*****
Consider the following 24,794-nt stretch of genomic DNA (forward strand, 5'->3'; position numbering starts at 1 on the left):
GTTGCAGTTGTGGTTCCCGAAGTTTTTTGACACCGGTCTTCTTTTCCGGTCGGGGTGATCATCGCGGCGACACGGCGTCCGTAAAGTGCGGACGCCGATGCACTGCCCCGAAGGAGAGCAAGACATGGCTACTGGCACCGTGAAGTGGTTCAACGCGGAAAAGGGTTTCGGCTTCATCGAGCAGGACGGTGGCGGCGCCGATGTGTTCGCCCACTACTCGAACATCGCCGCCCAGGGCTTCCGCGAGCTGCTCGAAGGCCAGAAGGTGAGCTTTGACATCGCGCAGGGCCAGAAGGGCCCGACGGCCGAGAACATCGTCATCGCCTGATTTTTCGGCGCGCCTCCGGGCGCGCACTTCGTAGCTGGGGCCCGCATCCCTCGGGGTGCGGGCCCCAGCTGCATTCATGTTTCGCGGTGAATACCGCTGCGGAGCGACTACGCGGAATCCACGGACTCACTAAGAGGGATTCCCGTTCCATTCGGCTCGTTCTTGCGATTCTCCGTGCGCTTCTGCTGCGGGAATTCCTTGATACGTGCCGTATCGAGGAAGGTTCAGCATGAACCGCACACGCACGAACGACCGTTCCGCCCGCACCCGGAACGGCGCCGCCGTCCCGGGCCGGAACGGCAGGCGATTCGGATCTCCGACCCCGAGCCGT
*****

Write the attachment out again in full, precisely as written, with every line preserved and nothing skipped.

Consider the following 24,794-nt stretch of genomic DNA (forward strand, 5'->3'; position numbering starts at 1 on the left):
GTTGCAGTTGTGGTTCCCGAAGTTTTTTGACACCGGTCTTCTTTTCCGGTCGGGGTGATCATCGCGGCGACACGGCGTCCGTAAAGTGCGGACGCCGATGCACTGCCCCGAAGGAGAGCAAGACATGGCTACTGGCACCGTGAAGTGGTTCAACGCGGAAAAGGGTTTCGGCTTCATCGAGCAGGACGGTGGCGGCGCCGATGTGTTCGCCCACTACTCGAACATCGCCGCCCAGGGCTTCCGCGAGCTGCTCGAAGGCCAGAAGGTGAGCTTTGACATCGCGCAGGGCCAGAAGGGCCCGACGGCCGAGAACATCGTCATCGCCTGATTTTTCGGCGCGCCTCCGGGCGCGCACTTCGTAGCTGGGGCCCGCATCCCTCGGGGTGCGGGCCCCAGCTGCATTCATGTTTCGCGGTGAATACCGCTGCGGAGCGACTACGCGGAATCCACGGACTCACTAAGAGGGATTCCCGTTCCATTCGGCTCGTTCTTGCGATTCTCCGTGCGCTTCTGCTGCGGGAATTCCTTGATACGTGCCGTATCGAGGAAGGTTCAGCATGAACCGCACACGCACGAACGACCGTTCCGCCCGCACCCGGAACGGCGCCGCCGTCCCGGGCCGGAACGGCAGGCGATTCGGATCTCCGACCCCGAGCCGT